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NewsMar 1, 2021

Where are the faculty of color?

Tatiana Cruz explores ways to support faculty diversity, equity in New England schools

Tatiana Cruz headshot

By Georgia Sparling

Dr. Tatiana Cruz, a former assistant professor of history at Lesley, is one of two new fellows appointed by the New England Board of Higher Education (NEBHE) who will help the organization’s efforts in diversity, equity and inclusion, particularly in developing a regional initiative for faculty of color.

“The initiative is really to think about ways that New England institutions can recruit, hire, retain, support and promote faculty of color,” says Cruz.

The fellowship is part of a national initiative by the higher-education board, which indicates that people of color make up more than one-third of America’s college students. However, only about 5 percent of college faculty are African-American, about 3 percent are Hispanic and about 1 percent are Native American.

Cruz believes there are many people of color eager to enter academia, but barriers — from expensive and lengthy PhD programs to a lack of support for minority faculty — keep those numbers low in what is already a competitive and shrinking field.

As a first-generation American and college student, Cruz is well-acquainted with the challenges to earning a PhD. She was fortunate to learn from many history professors of color and to earn fellowships that both encouraged her to pursue a terminal degree and helped to pay for it. Yet for many people of color, spending six to 10 years in a PhD program with uncertain prospects in a dwindling academic job market after graduation is a significant detractor.

Cruz will work with NEBHE’s other appointed fellow Dr. Kamille Gentles-Peart of Roger Williams University to develop a strategy to attract, hire, retain and support faculty of color in New England colleges and universities.

Cruz and Gentles-Peart’s leadership will be “essential,” in this work, says board President and CEO Michael K. Thomas.

"Expanding faculty diversity is a necessary condition for achieving equitable attainment outcomes for students of color, truly inclusive institutions and highest-quality learning for all,” he says.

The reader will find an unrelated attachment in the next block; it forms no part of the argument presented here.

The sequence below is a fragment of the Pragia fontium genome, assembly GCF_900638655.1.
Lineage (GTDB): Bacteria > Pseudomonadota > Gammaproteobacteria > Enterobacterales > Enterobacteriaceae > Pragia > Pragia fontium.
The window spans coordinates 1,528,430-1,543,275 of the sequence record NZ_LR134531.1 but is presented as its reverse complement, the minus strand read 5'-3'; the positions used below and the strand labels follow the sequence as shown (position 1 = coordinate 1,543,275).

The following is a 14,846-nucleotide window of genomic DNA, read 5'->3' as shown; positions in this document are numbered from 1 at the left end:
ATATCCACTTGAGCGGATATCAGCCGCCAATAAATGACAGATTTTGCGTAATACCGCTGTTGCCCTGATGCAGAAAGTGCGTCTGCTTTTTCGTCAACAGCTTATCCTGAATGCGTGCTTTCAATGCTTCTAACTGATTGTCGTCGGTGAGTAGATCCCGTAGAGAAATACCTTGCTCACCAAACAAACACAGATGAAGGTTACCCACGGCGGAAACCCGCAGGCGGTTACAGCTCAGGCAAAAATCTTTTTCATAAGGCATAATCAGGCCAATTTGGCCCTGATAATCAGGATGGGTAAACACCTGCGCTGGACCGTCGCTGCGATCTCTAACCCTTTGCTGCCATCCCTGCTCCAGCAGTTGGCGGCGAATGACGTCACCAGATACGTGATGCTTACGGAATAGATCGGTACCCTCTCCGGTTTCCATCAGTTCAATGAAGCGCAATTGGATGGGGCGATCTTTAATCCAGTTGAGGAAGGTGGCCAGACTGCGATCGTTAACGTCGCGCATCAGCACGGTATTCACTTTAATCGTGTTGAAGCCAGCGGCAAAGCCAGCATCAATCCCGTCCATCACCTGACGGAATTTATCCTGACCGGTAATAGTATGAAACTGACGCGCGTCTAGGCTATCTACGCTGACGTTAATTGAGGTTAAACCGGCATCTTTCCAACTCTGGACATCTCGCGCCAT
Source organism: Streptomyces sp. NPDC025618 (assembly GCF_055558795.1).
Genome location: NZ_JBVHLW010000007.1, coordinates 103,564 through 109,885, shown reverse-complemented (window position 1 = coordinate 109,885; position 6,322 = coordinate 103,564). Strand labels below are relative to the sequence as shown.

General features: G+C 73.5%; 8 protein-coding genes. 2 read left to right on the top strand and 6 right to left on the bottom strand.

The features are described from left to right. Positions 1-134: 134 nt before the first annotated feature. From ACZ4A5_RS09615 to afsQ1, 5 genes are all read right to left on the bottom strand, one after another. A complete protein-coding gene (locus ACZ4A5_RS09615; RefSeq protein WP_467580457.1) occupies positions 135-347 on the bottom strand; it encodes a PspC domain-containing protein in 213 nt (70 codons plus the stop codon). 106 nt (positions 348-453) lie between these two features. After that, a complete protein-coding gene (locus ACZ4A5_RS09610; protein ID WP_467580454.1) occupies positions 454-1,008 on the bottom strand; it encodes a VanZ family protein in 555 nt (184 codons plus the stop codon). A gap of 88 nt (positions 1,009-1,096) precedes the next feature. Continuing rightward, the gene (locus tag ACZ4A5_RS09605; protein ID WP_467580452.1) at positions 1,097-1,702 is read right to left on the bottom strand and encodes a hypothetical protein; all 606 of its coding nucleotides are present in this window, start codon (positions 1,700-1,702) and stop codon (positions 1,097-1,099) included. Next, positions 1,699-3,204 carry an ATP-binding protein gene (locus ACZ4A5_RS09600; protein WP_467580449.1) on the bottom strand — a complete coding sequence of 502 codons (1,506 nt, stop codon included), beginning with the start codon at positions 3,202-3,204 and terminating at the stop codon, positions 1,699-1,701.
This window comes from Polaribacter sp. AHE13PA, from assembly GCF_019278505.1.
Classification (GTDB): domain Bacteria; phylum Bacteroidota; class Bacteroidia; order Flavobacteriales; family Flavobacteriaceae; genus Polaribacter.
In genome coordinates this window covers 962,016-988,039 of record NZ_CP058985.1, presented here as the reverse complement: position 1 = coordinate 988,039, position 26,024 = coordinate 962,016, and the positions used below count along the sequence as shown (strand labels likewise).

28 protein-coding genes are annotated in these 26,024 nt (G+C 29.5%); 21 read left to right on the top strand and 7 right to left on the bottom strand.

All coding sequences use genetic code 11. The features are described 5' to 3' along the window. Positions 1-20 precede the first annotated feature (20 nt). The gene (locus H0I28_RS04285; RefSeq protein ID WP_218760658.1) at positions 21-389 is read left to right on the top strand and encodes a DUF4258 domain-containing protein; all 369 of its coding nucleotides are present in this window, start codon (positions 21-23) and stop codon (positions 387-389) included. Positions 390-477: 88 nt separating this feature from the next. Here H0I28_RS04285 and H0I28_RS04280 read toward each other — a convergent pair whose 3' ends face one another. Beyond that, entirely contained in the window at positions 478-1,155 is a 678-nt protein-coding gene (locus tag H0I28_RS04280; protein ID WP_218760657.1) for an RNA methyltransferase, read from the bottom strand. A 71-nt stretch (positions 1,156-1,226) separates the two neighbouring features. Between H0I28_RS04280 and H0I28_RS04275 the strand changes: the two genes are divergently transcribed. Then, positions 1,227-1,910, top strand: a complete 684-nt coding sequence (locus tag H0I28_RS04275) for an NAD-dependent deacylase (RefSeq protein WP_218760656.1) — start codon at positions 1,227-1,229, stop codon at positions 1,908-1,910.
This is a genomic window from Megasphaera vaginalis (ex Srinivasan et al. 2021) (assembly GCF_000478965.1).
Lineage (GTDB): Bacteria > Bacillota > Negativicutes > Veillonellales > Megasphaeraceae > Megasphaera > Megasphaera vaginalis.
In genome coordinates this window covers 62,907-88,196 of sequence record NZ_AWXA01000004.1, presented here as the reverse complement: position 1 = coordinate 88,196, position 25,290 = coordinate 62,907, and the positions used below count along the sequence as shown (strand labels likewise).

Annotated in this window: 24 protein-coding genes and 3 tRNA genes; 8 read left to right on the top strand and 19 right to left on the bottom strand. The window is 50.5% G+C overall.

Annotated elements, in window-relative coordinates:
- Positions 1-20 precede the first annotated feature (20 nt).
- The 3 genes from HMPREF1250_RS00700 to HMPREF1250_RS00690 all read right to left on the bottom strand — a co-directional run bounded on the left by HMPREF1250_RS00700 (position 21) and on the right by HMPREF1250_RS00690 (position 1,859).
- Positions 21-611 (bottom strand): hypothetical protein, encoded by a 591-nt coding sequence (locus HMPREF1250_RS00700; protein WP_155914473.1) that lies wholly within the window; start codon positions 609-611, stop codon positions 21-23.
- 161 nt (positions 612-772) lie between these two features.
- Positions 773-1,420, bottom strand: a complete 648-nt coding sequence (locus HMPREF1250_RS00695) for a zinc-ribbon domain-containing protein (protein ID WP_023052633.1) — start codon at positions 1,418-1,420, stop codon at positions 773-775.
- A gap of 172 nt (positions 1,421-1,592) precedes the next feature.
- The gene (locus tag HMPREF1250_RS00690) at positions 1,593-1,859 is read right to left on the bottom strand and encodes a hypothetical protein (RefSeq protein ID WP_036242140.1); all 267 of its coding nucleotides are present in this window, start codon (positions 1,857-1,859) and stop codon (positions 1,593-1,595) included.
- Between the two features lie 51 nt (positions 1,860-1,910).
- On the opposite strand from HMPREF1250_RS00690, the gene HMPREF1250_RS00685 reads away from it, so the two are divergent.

Attracting and keeping faculty of color

Cruz says institutions need to understand that, while they might put faculty of color on payroll, that’s not enough to keep them.

“Given that I was in their shoes only a few years ago, the difficult journey to my current position is still fresh in my mind,” she says. “People always think, ‘We just get them in the door, we're all set.’ But I don't think it works like that.”

New England’s proliferation of high-quality schools are a draw, but other factors make it difficult to retain non-white professors who may be attracted to more culturally diverse academic hubs, such as New York City, Chicago, and North Carolina’s “golden triangle” of Raleigh, Durham and Chapel Hill.

“Those are the things that we're really thinking, particularly for smaller, predominantly white teaching institutions. What is the draw for faculty of color? Are they going to be completely isolated? Are they going to have peers of color? Are they going to have a support network and mentoring network? How do they combat the fact that maybe the towns aren't going to be as diverse?” says Cruz.

Once hired, Cruz explains, many faculty of color experience a new host of challenges such as structural racism and existing institutional inequalities on campus. These colleges and universities can be toxic spaces for faculty of color, who often feel overworked, marginalized and unsupported, with few opportunities for mentorship or spaces for community-building. They also often find their scholarship systematically denied, hidden and obscured.

Cruz and Gentles-Peart are working to address these issues as they develop a regional initiative focused on recruiting, mentoring, coaching and supporting the retention and tenure/promotion processes of faculty of color. By learning what works at other places and building a regional network, Cruz will also look to support Lesley’s ongoing work to build a more supportive and equitable place for faculty of color here.